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Sebelius: CT Residents to Benefit From Rebates

WASHINGTON, D.C. — Health and Human Services Secretary Kathleen Sebelius on Thursday announced that 47,593 Connecticut residents will benefit from more than $5 million in rebates from insurance companies this summer, averaging $168 per family.

This is all due to the Affordable Care Act, federal officials said in a press release.

According to the release,  77.8 million American consumers saved $3.4 billion up front on their premiums as insurance companies operated more efficiently.  Additionally, consumers are expected to save $500 million in rebates, with 8.5 million enrollees due to receive an average rebate of around $100 per family.

How did this come about?

Created under the Affordable Care Act, the Medical Loss Ratio standard (also known as the “80/20 rule”) requires insurers to spend at least 80 cents of every premium dollar on patient care and quality improvement.  If they spend an excessive amount on profits and red tape, they owe rebates back for the difference no later than August 1, 2013.

“This new standard is increasing transparency and accountability, promoting better business practices and competition among insurance companies, and ensuring consumers receive value for their premium dollars,” Sebelius said.  “Today’s announcement shows that more Connecticut residents are benefiting from the tools created under the Affordable Care Act to keep consumer costs down.”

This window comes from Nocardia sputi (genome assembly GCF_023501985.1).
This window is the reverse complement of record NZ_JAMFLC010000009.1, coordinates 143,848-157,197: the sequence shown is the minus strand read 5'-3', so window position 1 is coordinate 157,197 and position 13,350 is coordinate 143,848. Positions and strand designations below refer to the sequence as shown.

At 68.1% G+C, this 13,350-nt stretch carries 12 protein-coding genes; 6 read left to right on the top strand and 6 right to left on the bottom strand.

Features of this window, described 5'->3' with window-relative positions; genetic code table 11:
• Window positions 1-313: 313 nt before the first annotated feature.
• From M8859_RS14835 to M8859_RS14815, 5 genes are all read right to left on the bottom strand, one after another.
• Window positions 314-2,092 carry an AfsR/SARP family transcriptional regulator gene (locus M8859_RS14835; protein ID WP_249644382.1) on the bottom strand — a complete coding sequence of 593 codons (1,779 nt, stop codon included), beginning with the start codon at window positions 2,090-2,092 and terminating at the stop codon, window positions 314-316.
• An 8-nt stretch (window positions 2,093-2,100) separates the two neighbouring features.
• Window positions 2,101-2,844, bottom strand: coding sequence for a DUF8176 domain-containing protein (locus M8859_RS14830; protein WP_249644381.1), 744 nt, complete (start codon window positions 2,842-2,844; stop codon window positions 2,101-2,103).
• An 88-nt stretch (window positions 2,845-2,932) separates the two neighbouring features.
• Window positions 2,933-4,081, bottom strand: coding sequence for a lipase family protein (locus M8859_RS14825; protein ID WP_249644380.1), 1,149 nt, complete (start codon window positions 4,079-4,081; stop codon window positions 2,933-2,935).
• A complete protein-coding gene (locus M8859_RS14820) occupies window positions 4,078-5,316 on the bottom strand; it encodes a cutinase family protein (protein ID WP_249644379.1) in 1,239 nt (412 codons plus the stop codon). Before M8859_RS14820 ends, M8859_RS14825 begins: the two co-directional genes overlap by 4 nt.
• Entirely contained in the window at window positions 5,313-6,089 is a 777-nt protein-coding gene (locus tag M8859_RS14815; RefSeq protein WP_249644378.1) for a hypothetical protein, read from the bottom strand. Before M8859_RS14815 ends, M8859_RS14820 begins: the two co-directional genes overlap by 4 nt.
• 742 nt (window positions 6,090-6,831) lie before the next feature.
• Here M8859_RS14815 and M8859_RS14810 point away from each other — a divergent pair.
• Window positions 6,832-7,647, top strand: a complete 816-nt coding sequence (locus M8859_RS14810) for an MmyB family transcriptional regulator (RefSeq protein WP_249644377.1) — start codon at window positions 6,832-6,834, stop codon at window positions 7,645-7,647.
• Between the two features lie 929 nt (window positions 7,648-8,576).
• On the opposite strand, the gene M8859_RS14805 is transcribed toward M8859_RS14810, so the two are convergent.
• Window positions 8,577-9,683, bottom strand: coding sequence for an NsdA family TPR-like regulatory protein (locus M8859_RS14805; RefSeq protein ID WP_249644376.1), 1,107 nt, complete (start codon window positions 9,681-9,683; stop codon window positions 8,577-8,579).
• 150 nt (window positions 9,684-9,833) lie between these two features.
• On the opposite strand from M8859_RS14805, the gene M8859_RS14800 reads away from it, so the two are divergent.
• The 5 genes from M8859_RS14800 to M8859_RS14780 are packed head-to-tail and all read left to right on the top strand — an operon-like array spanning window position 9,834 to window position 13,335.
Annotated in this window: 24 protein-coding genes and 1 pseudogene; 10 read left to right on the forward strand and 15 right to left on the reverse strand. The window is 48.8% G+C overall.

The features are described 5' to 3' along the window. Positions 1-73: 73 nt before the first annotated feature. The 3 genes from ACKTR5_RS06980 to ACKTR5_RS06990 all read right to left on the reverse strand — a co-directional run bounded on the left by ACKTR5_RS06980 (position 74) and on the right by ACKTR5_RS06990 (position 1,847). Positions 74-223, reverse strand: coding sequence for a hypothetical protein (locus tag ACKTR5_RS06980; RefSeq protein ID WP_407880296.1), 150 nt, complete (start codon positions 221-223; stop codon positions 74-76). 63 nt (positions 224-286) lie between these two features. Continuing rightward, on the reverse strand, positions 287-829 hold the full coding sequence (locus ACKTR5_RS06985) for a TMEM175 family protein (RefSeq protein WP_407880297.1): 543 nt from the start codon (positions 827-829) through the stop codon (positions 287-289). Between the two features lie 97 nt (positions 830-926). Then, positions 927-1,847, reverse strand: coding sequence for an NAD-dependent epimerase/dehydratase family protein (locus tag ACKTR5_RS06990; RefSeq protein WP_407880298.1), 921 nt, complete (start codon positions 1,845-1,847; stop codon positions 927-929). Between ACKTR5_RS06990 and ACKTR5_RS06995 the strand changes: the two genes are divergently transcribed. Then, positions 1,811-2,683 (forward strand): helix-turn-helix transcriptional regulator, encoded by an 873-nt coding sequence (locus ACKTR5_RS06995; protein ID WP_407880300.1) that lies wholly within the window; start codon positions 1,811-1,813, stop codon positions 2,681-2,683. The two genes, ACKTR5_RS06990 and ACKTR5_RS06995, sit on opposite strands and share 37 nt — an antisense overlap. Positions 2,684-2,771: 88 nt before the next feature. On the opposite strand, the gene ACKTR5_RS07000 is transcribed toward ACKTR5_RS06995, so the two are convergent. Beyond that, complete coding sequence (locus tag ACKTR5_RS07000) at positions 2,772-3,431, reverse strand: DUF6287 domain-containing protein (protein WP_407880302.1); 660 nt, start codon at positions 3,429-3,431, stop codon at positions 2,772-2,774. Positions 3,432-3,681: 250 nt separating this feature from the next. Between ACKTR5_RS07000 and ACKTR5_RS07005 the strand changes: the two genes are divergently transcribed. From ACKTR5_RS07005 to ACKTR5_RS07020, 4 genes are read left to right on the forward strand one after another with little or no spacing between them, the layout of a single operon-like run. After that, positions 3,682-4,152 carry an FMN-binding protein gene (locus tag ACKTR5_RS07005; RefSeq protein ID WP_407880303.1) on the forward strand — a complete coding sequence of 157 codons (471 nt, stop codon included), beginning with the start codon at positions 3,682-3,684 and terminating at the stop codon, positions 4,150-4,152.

Officials said that other Connecticut residents will see their value reflected through rebates later this summer.

Connecticut residents owed a rebate will see their value reflected in one of the following:

  • a rebate check in the mail
  • a lump-sum reimbursement to the same account that they used to pay the premium if by credit card or debit card
  • a reduction in their premiums
  • their employer using rebates to improve their health coverage.

Insurance companies that do not meet the standard will send consumers a notice informing them of the rule  The notice will also let consumers know how much the insurer did or did not spend on patient care or quality improvement, and how much of that difference will be returned as a rebate.

For an overview of insurers’ MLR data in 2012, please visit: Loss Ratio

For more information on the MLR provision in the Affordable Care Act:


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